Previous names

Certificate no 1651
Status Registered


Function Fishing Vessel
Subfunction Drifter
Location Brighton
Vessel type Lugger
Current use Private use
Available to hire No
Available for excursions No
Info required No


Builder Peake, Henry, Newlyn
Built in 1927
Hull material
Rig Gaff Yawl
Number of decks 1
Number of masts 2
Propulsion Motor
Number of engines 1
Primary engine type Inboard diesel
Boiler type None
Boilermaker None


Breadth: Beam
11.51 feet (3.51 m)
4.49 feet (1.37 m)
Length: Overall
40.00 feet (12.20 m)
Tonnage: Gross
Air Draft
To be confirmed



CARONIA was built on the beach in 1927 at Tolcarne, Newlyn, Cornwall by Henry, Theodore & Sidney Peake. She was built for Mike Peters a skipper from St. Ives. Her hull was laid in the traditional form of a St. Ives Gig and she proudly wore SS70 being the registration mark of a St Ives fishing vessel.

Launched at Tolcarne over greased spars, she was then towed round into the harbour by a punt. Here her engines, a 26hp Kelvin in the centre and a 13hp to port were fitted. The engines were installed by Tresidders of St. Ives. The boat was paid for by Mike Peters and the engines by his brother James. She cost a princely £180 to build. She was one of the very first to have engines as her primary power source. These seemingly low power engines were not intended to drive her directly but in fact keep large heavy flywheels spinning and their energy drove the shaft and propellers. The engines also explain her flat transom rather than her earlier sisters who had a counter stern to give space to work the mizzen sail. The shorter overall length also kept her into lower and cheaper fishing licence.

She was completed with tiller steering and a mizzen lug sail. She didn't come home to St. Ives but remained at Newlyn for the summer's pilchard drifting. 'Going to the Wolf', as it was called, was such a success that she was paid for in her first season. Soon after this she was raised and fitted with a gaff mizzen and wheelhouse. It is during this time in Cornish waters stems a tale that she undertook her first act of mercy by coming to the assistance of a foundering passenger liner.

By 1934 the fishing at St. Ives was in a poor state and she was sold to Mr. B. Bennet Burley, a solicitor in London, who had a residence in River Road, Littlehampton. Mike Peters sailed the boat to Littlehampton. Mr Bennet Burley employed his own carpenter to convert her into a motor yacht under Mike Peter's supervision. Mike stayed at Littlehampton for two years to supervise the conversion and skippered the boat as a motor yacht.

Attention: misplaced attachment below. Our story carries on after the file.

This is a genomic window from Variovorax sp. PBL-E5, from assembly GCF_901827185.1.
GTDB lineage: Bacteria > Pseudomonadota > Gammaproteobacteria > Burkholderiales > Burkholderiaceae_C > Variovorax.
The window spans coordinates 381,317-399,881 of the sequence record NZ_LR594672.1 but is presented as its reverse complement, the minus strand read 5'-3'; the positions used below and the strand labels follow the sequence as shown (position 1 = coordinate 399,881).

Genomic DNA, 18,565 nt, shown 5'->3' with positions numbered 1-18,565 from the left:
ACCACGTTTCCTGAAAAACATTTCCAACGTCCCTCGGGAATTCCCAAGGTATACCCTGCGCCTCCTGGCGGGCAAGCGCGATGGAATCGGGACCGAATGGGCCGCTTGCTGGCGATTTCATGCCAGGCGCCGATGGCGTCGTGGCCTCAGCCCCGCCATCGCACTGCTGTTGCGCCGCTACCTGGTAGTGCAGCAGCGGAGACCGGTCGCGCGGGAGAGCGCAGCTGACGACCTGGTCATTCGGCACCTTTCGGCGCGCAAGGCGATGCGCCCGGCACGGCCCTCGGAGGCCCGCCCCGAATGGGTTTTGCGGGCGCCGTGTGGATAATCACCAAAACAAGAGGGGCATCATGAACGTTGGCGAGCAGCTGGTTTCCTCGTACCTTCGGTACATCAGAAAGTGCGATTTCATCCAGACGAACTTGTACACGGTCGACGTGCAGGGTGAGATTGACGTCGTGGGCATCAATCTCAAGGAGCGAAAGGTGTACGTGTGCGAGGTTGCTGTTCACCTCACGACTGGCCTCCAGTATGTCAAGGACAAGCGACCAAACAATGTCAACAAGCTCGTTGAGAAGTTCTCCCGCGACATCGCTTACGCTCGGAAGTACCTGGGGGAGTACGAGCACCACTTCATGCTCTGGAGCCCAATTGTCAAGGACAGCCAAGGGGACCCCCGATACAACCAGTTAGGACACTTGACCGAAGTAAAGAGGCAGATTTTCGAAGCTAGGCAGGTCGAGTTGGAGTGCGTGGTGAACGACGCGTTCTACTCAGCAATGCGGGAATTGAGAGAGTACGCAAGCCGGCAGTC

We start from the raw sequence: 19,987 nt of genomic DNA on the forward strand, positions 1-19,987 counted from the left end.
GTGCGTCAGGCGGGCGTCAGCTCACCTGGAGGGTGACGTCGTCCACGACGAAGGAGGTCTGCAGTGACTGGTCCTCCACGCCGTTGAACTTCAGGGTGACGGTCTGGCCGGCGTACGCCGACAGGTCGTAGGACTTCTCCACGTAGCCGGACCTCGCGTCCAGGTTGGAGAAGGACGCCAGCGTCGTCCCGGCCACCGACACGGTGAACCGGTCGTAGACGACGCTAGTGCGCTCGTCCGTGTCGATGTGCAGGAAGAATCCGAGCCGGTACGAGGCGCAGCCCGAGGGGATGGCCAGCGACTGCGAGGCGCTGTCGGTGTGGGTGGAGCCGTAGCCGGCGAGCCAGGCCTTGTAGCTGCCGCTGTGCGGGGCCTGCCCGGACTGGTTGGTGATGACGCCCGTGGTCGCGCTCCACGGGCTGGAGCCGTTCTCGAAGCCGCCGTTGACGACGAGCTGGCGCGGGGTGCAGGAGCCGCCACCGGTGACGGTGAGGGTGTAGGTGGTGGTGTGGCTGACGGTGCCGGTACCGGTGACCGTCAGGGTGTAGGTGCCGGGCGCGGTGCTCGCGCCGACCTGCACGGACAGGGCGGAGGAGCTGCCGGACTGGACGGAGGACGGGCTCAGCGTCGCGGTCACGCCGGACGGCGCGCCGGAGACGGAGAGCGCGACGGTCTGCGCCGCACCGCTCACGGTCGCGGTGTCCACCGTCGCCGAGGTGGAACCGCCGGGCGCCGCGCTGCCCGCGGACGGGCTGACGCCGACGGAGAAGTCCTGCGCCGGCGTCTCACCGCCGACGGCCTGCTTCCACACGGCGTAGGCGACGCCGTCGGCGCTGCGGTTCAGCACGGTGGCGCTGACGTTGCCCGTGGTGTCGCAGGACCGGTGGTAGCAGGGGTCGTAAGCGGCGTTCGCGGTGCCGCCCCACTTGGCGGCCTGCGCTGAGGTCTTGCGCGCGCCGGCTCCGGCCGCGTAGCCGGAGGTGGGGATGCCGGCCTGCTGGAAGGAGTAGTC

The 13hp Kelvin was taken out and the 26hp moved to the side. A National Diesel was installed on the centre line. The net and fish rooms were converted into a saloon and a toilet, bunks were fitted in the forepeak and the fisherman’s wheel house converted into a more cruiser style. The Peters family remained at Littlehampton for two years with Mike running CARONIA. They retired to St. Ives in 1937.

At the outbreak of World War II CARONIA was in Le Havre requiring a hurried return to these home shores. She returned to Newhaven where she was commandeered by the navy and, in the company of many hundreds of other little ships, she steamed to the beaches of Dunkirk in 1940. It is believed she stayed with the navy for the rest of the war before being released back into private use.

She returned to use as a pleasure yacht on the South Coast of England. By the mid-1960's she had reverted to her original use as a fishing vessel engaged in trawling from Brightlingsea. It was during this time that she again saw action, but this time on the wrong side of the law. She and her master got into trouble with the authorities for running supplies out to Mi Amigo, Radio Caroline. In the eyes of the law she was smuggling, although on the east coast her Cornish heritage may have played a part in this mischief.

She then underwent her second conversion to a pleasure yacht in the 1970's at Pin Mill and for the next twenty or so years she ranged between pleasure use and fishing. She spent time in Grimsby and steamed from the harbour of Torquay to fish for sharks.

By the mid 1990's she was starting to feel her age and was in Shoreham in generally poor condition. Rescued by the previous owners who did sufficient to keep her afloat and converted her to a full time live aboard. The current owners purchased her in 2002 and have spent the last decade plus restoring her to complete seaworthy condition. 

Source: current owner, January 2015



S Palmer, ADLS News (Spring, 2015, pp16-17) Ostend to Anchor
ADLS News (Spring, 2015) Fleet news

Key dates

  • 1927

    Built by Henry Peake of Newlyn

  • 1934

    Acquired by a new owner who sailed her to Littlehampton to be converted into a motor yacht

  • 1939

    Acquired by new owner from Surrey  At the outbreak of war she was in Le Havre

  • 1940

    Took part in the Dunkirk evacuation

  • 1946

    Acquired by a retired Army Officer

  • 1952

    Acquired by new owner from Sussex and later by a Company director

  • 1965

    New owner

  • 1969

    New owner

  • 1992

    New owner

  • 1994

    New owner

  • 1998

    Vessel took part in the International Festival of the Sea in Portsmouth 

  • 2010

    A Sustainability Grant of £1,500 towards the vessel’s restoration was made by NHS-UK

  • 2015

    Vessel selected for Avenue of Sail, Queen's Diamond Jubilee Pageant on 3 June 2012

  • 2015

    Took part in the 75th Anniversary Return to Dunkirk commemorations.  Source: ADLS


  • 2017

    A Project grant of £250 for being  one of our Regional Flagship Winner  for Solent 2017 was made from the Strategic Development Fund of National Historic Ship Uk

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